Response of a Sphagnum bog plant community to elevated CO2 and N supply

Wageningen University
Plant Ecology (Impact Factor: 1.53). 08/2002; 162(1):123-134. DOI: 10.1023/A:1020368130679

ABSTRACT The response of plant growth to rising CO2 levels appears todepend on nutrient availability, but it is not known whether the growth of bogplants reacts similarly. We therefore studied the effects of elevatedCO2 in combination with N supply on the growth ofSphagnum mosses and vascular plants in ombrotrophic bogvegetation. Because the growth of Sphagnum is lessnutrient-limited than that of vascular plants, we hypothesized thatSphagnum would benefit from elevated CO2. In ourgreenhouse experiment, peat monoliths (34 cm diameter, 40cm deep) with intact bog vegetation were exposed to ambient (350ppmv) or elevated (560 ppmv) atmosphericCO2 combined with low (no N addition) or high (5 g Nm–2 yr–1 added) N deposition for twogrowing seasons. Elevated atmospheric CO2 had unexpected deleterious effectson the growth of Sphagnum
magellanicum, the dominant Sphagnumspecies. Growth was greatly reduced, particularly in the second growing seasonwhen, regardless of N supply, the mosses looked unhealthy. The negativeCO2 effect was strongest in the warmest months, suggesting a combinedeffect of elevated CO2 and the raised temperatures in the greenhouse.High N deposition favored Rhynchospora
alba, which became the dominant vascular plant speciesduring the experiment. Biomass increased more when N supply was high. There wereno significant effects of elevated CO2 on vascular plants, althoughelevated CO2 combined with high N supply tended to increase theaboveground vascular plant biomass. As Sphagnum is the maincarbon-sequestrating species in bogs and rising atmospheric CO2levels are likely to be followed by increases in temperature, there is an urgentneed for further research on the combined effects of elevated CO2 andincreased temperature on Sphagnum growth in bog ecosystems.

  • Source
    [Show abstract] [Hide abstract]
    ABSTRACT: The Wetland and Wetland CH4 Intercomparison of Models Project (WETCHIMP) was created to evaluate our present ability to simulate large-scale wetland characteristics and corresponding methane (CH4) emissions. A multi-model comparison is essential to evaluate the key uncertainties in the mechanisms and parameters leading to methane emissions. Ten modelling groups joined WETCHIMP to run eight global and two regional models with a common experimental protocol using the same climate and atmospheric carbon dioxide (CO2) forcing datasets.We reported the main conclusions from the intercomparison effort in a companion paper (Melton et al., 2013). Here we provide technical details for the six experiments, which included an equilibrium, a transient, and an optimized run plus three sensitivity experiments (temperature, precipitation, and atmospheric CO2 concentration). The diversity of approaches used by the models is summarized through a series of conceptual figures, and is used to evaluate the wide range of wetland extent and CH4 fluxes predicted by the models in the equilibrium run. We discuss relationships among the various approaches and patterns in consistencies of these model predictions. Within this group of models, there are three broad classes of methods used to estimate wetland extent: prescribed based on wetland distribution maps, prognostic relationships between hydrological states based on satellite observations, and explicit hydrological mass balances. A larger variety of approaches was used to estimate the net CH4 fluxes from wetland systems. Even though modelling of wetland extent and CH4 emissions has progressed significantly over recent decades, large uncertainties still exist when estimating CH4 emissions: there is little consensus on model structure or complexity due to knowledge gaps, different aims of the models, and the range of temporal and spatial resolutions of the models.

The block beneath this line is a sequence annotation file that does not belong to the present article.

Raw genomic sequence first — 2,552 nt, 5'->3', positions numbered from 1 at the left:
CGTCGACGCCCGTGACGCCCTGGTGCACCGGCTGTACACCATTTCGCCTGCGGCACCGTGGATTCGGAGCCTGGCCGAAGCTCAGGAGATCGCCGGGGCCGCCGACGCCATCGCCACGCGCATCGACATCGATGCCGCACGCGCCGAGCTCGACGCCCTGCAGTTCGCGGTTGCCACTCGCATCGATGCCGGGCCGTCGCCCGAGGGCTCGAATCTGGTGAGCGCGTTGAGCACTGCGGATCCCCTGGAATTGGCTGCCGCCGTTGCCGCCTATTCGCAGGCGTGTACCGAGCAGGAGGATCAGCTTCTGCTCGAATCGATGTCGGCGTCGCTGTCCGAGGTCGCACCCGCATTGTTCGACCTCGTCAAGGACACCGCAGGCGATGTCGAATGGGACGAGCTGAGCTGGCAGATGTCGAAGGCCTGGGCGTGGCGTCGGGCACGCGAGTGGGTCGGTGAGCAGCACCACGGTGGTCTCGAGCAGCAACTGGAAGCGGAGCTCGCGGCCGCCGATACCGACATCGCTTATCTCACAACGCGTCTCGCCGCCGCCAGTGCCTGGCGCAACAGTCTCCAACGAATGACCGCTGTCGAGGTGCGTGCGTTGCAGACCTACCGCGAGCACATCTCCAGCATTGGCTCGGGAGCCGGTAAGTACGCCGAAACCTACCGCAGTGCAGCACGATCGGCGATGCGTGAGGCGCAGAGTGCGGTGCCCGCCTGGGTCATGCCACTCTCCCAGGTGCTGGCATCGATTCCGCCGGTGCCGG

Geoscientific Model Development 06/2013; 6:617-641. · 5.03 Impact Factor
  • Source
    [Show abstract] [Hide abstract]
    ABSTRACT: The composition of a peatland plant community has considerable effect on a range of ecosystem functions. Peatland plant community structure is predicted to change under future climate change, making the quantification of the direction and magnitude of this change a research priority. We subjected intact, replicated vegetated poor fen peat monoliths to elevated temperatures, increased atmospheric carbon dioxide (CO2 ), and two water table levels in a factorial design to determine the individual and synergistic effects of climate change factors on the poor fen plant community composition. We identify three indicators of a regime shift occurring in our experimental poor fen system under climate change: nonlinear decline of Sphagnum at temperatures 8 °C above ambient conditions, concomitant increases in Carex spp. at temperatures 4 °C above ambient conditions suggesting a weakening of Sphagnum feedbacks on peat accumulation, and increased variance of the plant community composition and pore water pH through time. A temperature increase of +4 °C appeared to be a threshold for increased vascular plant abundance; however the magnitude of change was species dependent. Elevated temperature combined with elevated CO2 had a synergistic effect on large graminoid species abundance, with a 15 times increase as compared to control conditions. Community analyses suggested that the balance between dominant plant species was tipped from Sphagnum to a graminoid-dominated system by the combination of climate change factors. Our findings indicate that changes in peatland plant community composition are likely under future climate change conditions, with a demonstrated shift toward a dominance of graminoid species in poor fens.
    Global Change Biology 06/2014; · 8.22 Impact Factor
  • Source
    01/2011: chapter 8: pages 213-241; CRC Press., ISBN: 9781439814246